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New 'Shadows' Casts Reflection of Old Show

January 13, 1991|SUSAN KING | Times Staff Writer

"My journey is a beginning . . . a journey to link my past with my future . . . "

With those haunting words began "Dark Shadows," the one-time daytime phenomenon created and produced by Dan Curtis, also known for his Emmy-winning miniseries "The Winds of War" and "War and Remembrance."

The Gothic romance chronicled the mysterious happenings that occur after the arrival at an isolated Maine estate of orphaned governess Victoria Winters and long-lost relative Barnabas Collins, who just happens to be a 200-year-old vampire.

"Dark Shadows" aired from 1966 to 1971 on ABC and spawned two feature films, several novels, cookbooks, a comic strip, bubble gum cards and music albums. "Dark Shadows" mania is still alive. The series is seen in syndication, though not in Southern California, and MPI Home Video has released numerous episodes of the series on videotape. Every year thousands of fans flock to "Dark Shadows" conventions.

Twenty-four years after its debut, "Dark Shadows" is ready for prime-time. NBC unveils a new version with a four-hour miniseries Sunday and Monday. The regular series begins Friday.

Curtis is returning to be executive producer of the new series; he directed the first five hours. British actor Ben Cross of "Chariots of Fire" is the charming, tormented Barnabas. Jean Simmons plays Elizabeth Collins Stoddard, matriarch of the Collinwood estate, and Joanna Going is Victoria Winters.

"A number of people over the years have wanted to bring it back and I was never interested in doing it," Curtis said. "NBC wanted to do it very badly. So after I finished 'War and Remembrance,' I suspected if we did the grown-up version of it, it could perhaps offer an interesting bit of entertainment. I just decided to do it."

Curtis knew he couldn't bring back the surviving members of the original cast, which featured Jonathan Frid as Barnabas, after so many years.

"These (characters) couldn't be older," said Curtis. "I also was not interested in coming up with a new approach to the show. By the time we finished the show there wasn't an idea left in my head, and I don't think I have gotten a heck of a lot smarter since then. One of the reasons I brought it back was because I had the basic material to draw from."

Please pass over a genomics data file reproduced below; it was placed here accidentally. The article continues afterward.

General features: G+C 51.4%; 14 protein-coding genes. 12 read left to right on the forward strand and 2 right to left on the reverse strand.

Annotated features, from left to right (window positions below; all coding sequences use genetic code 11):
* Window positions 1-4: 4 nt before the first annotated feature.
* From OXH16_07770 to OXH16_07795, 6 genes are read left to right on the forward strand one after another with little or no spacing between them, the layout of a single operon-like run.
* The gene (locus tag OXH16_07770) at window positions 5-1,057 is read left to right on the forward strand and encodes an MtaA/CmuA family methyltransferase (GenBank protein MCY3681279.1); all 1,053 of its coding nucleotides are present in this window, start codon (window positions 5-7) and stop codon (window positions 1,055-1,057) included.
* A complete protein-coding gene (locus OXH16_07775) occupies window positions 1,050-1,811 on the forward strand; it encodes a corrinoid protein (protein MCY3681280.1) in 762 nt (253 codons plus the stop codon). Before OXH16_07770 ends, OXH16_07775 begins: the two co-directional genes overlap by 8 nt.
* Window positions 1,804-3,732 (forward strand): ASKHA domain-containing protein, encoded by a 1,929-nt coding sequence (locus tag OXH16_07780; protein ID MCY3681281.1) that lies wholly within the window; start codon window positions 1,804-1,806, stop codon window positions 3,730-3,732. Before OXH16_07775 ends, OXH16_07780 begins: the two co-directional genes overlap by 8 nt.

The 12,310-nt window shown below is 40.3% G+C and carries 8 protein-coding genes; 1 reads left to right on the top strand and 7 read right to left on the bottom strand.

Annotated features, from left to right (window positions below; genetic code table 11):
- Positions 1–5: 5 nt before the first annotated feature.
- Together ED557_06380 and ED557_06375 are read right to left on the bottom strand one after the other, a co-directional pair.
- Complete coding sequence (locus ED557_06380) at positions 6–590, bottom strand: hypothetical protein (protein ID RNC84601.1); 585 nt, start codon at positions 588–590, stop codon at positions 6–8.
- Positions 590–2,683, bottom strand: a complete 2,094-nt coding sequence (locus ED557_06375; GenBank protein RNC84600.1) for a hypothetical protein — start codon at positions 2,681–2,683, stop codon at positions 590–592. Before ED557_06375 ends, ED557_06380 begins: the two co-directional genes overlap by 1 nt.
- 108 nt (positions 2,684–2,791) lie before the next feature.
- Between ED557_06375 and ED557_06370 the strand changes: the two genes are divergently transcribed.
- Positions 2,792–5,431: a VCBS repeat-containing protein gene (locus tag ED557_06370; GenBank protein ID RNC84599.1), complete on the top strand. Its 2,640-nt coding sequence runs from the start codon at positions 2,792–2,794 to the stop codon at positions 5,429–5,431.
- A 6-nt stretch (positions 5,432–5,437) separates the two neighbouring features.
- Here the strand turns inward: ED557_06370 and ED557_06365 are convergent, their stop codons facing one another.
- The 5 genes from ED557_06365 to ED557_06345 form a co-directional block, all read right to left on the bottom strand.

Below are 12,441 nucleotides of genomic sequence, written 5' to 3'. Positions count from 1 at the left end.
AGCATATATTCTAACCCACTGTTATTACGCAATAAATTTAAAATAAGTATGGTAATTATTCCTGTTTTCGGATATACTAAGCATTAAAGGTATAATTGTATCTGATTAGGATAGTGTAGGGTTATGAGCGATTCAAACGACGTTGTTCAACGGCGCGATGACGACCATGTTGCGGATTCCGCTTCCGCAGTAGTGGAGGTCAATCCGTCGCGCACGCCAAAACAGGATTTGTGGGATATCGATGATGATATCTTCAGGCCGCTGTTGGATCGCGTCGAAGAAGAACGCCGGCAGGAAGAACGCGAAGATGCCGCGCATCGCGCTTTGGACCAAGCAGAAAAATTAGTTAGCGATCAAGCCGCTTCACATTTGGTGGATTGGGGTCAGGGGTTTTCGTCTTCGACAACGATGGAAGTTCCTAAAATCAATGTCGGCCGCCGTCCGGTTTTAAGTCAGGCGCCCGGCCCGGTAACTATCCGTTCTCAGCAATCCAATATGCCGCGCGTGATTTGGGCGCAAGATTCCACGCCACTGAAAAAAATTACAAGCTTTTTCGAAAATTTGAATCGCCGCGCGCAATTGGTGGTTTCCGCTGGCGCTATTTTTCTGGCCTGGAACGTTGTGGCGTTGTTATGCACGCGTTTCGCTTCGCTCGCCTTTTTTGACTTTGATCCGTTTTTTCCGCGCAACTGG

Though the plot is the same as the original, the scripts are all new. "What we found going back to the basic material was that it was pathetic," Curtis said. "It was fine in those days, but it certainly wouldn't work today. It's miserably difficult work to structure this stuff. The plot is complicated. It's a killer."

"Dark Shadows" fans may have forgotten how cheesy the original series was--it was telecast live, complete with goofs, gaffes and rather crude special effects. "If they go back and look at it today they would laugh," Curtis said.

The sophisticated, lavish new show will reflect the way fans probably remember the original. "This is a child's memory of it," Curtis said.

Like the original series, "Dark Shadows" will weave back and forth in time from the present day to 1790. Everyone, except for Cross, will be playing double roles.

Veteran actress Jean Simmons, who plays Elizabeth, Barnabas' cousin in the present and mother in 1790, was a big fan of the original series. "It's great fun to do the series," she said. "I don't see the rushes, but I can see through the camera and they are getting wonderful strange shots.

"The thing that is getting to us is that every shot we do, inside or out, they have to fill the room with smoke. It's a wonderful effect but we are breaking out in rashes and people are having trouble with their contact lenses."

Barnabas gives the darkly handsome Cross a role he can sink his teeth into. Cross had been looking to do an American TV series for the past few years. Though he had not seen the original, he jumped at the chance to play the charismatic vampire.

"It sounded very interesting," Cross said. "It has turned out to be one of the most challenging roles I have ever done. I was fortunate enough to be offered the role."

But Cross wasn't thrilled about having to sign a five-year-contract. "I have never signed a contract in my life for longer than a year," he said. "But I am the kind of person who must try everything once in order to have an opinion. Whether the show is a bomb or not, I can guarantee you, I won't be doing it longer than five years. But I look upon this series, hit or miss, as an opportunity to raise both my profile in front of the public and in front of the employers in the town."

Curtis really doesn't know why audiences are enraptured with "Dark Shadows."

"It's a fantasy and in many ways we added some wonderful poignant moments," he said. "It has a very enchanting quality."

Simmons, though, knows exactly why she's a fan: "People are always fascinated with black magic or voodoo or vampires. "Of course, I absolutely adored Barnabas."

The NBC miniseries "Dark Shadows" airs Sunday and Monday at 9 p.m. The series will begin Friday at 9 p.m.

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